Month-end reporting may sound like a lot of work, but it is an essential best practice for every business, especially those that plan to grow and scale. For example, consider the following benefits and how they might affect your business.

  • End-of-month reports give you and your team the financial information necessary to run the company and make confident decisions.
  • Monthly reporting empowers you with reliable and timely financial data, so you can quickly address issues, pursue opportunities, answer questions from stakeholders, and interact with your board. In addition to simply being a better way to run your business, that helps you build trust with constituents.
  • Rigorous end-of-month reports make navigating each season’s year-end close easier because you can rely on the accuracy of your data.
  • Developing the sustainable, scalable practices necessary to empower month-end reporting is a vital part of a robust financial infrastructure that will power your business for years.
  • Companies with outside lenders, like a bank line of credit, require month-end reporting that includes the basic financial statements plus reports specific to those institutions.

So, your monthly financial reports have more value than meets the eye because they contribute to your company’s overall health in many ways.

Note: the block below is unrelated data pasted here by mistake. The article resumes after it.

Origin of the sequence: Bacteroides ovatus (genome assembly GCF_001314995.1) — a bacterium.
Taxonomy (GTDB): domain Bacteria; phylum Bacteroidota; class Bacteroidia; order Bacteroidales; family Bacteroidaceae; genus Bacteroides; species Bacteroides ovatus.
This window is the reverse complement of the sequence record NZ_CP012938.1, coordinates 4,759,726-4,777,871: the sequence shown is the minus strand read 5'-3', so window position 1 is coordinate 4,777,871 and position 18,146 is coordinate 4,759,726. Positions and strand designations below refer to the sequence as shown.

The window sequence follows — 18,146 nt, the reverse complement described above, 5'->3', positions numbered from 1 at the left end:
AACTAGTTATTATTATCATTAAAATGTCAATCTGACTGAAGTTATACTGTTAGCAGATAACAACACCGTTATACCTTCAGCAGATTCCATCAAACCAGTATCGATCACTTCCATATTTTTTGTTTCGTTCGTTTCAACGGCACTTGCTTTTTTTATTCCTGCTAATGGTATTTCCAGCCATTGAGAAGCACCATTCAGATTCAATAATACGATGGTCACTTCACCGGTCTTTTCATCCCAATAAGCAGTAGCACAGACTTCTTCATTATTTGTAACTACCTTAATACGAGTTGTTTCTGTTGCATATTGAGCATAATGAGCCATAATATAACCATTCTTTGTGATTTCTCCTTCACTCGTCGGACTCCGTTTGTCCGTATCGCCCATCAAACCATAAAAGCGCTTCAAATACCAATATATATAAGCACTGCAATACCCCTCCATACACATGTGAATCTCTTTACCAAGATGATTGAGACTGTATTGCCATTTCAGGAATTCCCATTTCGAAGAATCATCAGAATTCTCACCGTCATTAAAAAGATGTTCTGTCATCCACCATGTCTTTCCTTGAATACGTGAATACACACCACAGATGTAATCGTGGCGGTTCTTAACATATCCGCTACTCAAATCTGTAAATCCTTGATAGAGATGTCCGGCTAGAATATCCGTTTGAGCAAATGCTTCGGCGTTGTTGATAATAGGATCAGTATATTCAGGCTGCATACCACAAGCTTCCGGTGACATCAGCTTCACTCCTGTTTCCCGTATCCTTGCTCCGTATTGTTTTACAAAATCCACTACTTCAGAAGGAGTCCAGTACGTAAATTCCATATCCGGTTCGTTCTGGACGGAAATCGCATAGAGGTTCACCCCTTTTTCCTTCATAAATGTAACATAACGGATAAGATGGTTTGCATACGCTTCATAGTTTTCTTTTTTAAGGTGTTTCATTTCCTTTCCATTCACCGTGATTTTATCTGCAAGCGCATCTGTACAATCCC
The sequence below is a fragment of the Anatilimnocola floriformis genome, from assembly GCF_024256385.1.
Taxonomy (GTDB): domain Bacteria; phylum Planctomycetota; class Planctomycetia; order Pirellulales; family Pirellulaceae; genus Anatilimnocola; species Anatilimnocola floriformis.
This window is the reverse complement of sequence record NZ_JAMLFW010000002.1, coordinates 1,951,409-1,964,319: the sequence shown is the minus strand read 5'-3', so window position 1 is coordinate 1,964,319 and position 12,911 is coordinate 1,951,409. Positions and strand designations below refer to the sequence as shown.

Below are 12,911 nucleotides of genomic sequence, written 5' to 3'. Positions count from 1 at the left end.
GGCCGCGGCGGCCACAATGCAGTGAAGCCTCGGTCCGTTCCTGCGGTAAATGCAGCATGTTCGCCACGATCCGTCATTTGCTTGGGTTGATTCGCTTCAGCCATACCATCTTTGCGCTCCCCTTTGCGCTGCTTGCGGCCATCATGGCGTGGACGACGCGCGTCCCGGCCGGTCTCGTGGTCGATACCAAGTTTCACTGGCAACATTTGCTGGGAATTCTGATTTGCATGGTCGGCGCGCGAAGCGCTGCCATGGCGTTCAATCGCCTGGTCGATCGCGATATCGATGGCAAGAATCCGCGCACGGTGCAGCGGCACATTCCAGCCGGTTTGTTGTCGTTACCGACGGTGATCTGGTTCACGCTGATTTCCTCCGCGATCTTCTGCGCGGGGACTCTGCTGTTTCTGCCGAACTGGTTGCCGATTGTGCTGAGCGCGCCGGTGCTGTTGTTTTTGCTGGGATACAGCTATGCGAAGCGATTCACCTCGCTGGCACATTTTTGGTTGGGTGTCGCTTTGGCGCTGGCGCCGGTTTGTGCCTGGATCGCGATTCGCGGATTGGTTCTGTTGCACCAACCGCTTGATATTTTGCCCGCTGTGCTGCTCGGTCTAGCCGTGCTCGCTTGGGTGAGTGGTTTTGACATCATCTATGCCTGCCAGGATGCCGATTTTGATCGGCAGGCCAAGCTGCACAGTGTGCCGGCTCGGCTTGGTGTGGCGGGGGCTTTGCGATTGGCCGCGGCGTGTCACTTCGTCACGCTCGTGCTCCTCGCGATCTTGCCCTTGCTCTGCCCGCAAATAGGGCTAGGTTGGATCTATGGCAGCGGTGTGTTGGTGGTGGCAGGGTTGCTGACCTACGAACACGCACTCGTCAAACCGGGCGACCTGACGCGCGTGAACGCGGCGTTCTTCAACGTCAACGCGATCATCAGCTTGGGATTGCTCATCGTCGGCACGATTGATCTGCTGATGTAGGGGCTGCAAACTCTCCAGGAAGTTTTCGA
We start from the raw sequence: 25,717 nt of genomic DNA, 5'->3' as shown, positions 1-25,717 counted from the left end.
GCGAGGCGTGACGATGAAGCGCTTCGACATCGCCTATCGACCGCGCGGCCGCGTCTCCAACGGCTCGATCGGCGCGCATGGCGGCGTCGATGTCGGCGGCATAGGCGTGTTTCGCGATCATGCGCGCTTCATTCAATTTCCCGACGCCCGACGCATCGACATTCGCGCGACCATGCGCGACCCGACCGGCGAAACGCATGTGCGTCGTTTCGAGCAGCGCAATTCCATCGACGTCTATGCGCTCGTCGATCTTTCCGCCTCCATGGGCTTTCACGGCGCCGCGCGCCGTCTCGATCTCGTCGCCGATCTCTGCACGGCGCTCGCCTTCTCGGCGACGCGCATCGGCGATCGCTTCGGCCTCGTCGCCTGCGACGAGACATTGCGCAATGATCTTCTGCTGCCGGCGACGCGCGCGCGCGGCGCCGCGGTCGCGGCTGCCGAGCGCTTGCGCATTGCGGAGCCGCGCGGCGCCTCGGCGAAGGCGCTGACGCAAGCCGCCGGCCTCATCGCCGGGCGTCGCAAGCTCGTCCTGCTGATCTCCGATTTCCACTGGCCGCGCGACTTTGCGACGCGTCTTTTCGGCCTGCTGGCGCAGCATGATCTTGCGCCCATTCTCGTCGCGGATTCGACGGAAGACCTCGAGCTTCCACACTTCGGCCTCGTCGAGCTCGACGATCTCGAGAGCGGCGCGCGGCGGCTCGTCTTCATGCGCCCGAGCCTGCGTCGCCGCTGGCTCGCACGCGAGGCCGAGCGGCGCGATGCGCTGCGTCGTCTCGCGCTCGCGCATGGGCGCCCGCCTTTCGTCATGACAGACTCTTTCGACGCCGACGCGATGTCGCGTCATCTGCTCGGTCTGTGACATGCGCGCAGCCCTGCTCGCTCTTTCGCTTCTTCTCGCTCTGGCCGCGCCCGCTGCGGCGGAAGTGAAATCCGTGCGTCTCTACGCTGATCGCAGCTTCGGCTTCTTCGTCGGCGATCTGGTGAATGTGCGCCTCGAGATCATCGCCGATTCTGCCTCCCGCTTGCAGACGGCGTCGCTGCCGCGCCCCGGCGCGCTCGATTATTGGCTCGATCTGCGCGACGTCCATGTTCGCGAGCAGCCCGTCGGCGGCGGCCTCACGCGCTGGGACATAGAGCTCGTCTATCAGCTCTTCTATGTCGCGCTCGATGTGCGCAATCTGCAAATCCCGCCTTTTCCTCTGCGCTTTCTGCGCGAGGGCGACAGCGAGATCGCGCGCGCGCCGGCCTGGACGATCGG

What Should Your Month-End Reports Contain?

Person presenting a monthly financial reporting package.

Month-end reports should undoubtedly include your company’s financial statements. But they should also contain operational data, metrics, and dashboards that are useful and meaningful for generating insights. Remember, your company’s leaders will use this data to make decisions.

For example, a month-end financial report for an eCommerce company might include the following:

  • Financial Statements:
    • Cash Flow Statement
  • Margin Analysis by SKU, Customer (for Wholesale), Product Line
  • Financial Metrics: Average Order Value (AOV)
  • Sales & Marketing Metrics: